E. Charney, Conservatives, liberals, and "the negative": Commentary on John R. Hibbing, Kevin B. Smith, and John R. Alford, "Differences in Negativity Bias Underlie Variations in Political Ideology",
Behavioral and Brain Sciences
E. Charney, Genetics and the Life Course,
in Emerging Trends in the Social and Behavioral Sciences
E. Charney, Can Tasks be Inherently Boring? Commentary on Robert Kurzban, Angela Duckworth, Joseph W. Kable, and Justus Myers, “An Opportunity Cost Model of Subjective Effort and Task Performance",
Behavioral and Brain Sciences, vol. 36 no. 6
pp. 684 [abs].
E. Charney, Behavioural genetics in the postgenomic era,
eLS, John Wiley & Sons
Charney, E, Cytoplasmic Inheritance Redux,
Advances in child development and behavior, vol. 44
pp. 225-255 , [doi] [abs].
Charney, E; English, W, Genopolitics and the science of genetics,
The American political science review, vol. 107 no. 2
pp. 382-395 , [doi] [abs].
E. Charney, Politics and Biology,
Perspectives on Politics, vol. 11 no. 2
pp. 588-61 , [doi] .
E. Charney, Gene Association Studies,
in Biotechnology in Our Lives, edited by Sheldon Krimsky and Jeremy Gruber
(2013), Skyhorse .
Charney, E, Behavior Genetics and Post Genomics,
Behavioral and Brain Sciences, vol. 35 no. 6
pp. 1-80 [open], [doi] [abs].
Charney, E; English, W, Candidate genes and political behavior,
The American political science review, vol. 106 no. 1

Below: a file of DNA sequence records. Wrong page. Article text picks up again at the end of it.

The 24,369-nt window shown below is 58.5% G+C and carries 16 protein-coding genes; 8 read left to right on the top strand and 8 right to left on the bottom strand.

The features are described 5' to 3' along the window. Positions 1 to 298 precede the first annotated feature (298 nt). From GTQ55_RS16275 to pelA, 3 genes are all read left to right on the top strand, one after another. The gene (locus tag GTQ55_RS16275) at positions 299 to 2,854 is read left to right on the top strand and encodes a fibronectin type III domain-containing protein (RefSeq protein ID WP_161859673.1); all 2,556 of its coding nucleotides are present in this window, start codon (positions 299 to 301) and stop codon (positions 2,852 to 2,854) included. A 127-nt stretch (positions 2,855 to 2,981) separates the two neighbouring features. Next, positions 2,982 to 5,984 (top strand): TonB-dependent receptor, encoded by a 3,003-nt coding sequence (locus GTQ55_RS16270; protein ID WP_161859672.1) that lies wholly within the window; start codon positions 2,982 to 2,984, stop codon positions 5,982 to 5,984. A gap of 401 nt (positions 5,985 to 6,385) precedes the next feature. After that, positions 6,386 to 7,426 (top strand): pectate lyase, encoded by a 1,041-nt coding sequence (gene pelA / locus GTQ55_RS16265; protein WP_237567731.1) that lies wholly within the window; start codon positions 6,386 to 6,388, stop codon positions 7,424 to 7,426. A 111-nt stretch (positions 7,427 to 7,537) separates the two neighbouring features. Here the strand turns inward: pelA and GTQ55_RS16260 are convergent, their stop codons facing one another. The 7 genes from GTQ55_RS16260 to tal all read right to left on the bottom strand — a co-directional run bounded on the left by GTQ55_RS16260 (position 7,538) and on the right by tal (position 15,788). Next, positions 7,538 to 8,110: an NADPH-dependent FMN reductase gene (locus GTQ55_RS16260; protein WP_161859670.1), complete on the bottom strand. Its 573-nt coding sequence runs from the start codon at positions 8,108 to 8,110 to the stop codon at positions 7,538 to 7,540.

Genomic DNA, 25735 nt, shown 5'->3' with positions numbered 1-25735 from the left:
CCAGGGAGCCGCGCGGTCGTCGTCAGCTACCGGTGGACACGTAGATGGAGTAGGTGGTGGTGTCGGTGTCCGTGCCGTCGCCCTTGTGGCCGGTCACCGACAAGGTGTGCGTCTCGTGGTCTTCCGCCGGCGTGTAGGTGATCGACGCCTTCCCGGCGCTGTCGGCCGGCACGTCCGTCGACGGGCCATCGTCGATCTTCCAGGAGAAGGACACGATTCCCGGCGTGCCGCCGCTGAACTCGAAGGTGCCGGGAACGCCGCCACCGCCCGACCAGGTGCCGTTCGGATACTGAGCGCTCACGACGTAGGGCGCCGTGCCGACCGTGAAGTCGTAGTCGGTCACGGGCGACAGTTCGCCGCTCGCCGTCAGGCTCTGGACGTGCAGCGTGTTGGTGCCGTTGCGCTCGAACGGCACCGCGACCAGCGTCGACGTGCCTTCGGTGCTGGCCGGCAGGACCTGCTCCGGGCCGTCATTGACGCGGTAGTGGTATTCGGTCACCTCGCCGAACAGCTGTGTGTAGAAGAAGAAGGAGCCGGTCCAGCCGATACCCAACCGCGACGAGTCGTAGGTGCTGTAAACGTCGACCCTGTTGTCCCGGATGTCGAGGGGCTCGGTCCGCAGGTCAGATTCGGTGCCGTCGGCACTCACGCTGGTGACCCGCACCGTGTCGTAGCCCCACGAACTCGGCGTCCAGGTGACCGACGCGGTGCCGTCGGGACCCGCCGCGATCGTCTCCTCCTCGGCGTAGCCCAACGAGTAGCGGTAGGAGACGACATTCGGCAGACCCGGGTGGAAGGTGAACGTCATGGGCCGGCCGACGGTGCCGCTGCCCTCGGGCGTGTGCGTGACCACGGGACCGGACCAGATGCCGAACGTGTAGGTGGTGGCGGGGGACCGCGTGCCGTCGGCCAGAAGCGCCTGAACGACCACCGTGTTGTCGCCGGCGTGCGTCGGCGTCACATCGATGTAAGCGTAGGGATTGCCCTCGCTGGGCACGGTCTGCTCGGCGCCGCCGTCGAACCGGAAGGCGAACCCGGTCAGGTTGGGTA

pp. 1-34 [open], [doi] [abs].
E. Charney, Still Chasing Ghosts: A New Genetic Methodology Will Not Find the “Missing Heritability”,
Independent Science News
(September 19, 2013) [available here] .
Evan Charney’s research currently focuses on genetic explanations of political beliefs as well as other complex human beliefs and attitudes, and the theoretical, normative and political implications of such explanations. This focus is part of a larger interest in the assumptions that underlie conceptions of human nature in the social sciences and the extent to which these reflect culturally specific normative assumptions. These include assumptions in political science, economics, sociology, anthropology and psychology.
In regard to psychology, he is particularly interested in theories of personality and the relationship, if any, between personality and political ideology. He is currently at work on a book dealing with all of these matters, both as they concern research in the social sciences and public policy (as in e.g., personality testing in public schools, the “criminal gene” defense in civil law). Other interests include liberal political theory, ethics and constitutional law (particularly civil rights).
Charney has published articles in The American Political Science Review, Political Theory, and Perspectives on Politics. He also spent a year at the Kennedy School of Government as a Fellow in the Program in Ethics and the Professions, and has received fellowships from the Mellon, Javits and Earhardt Foundations.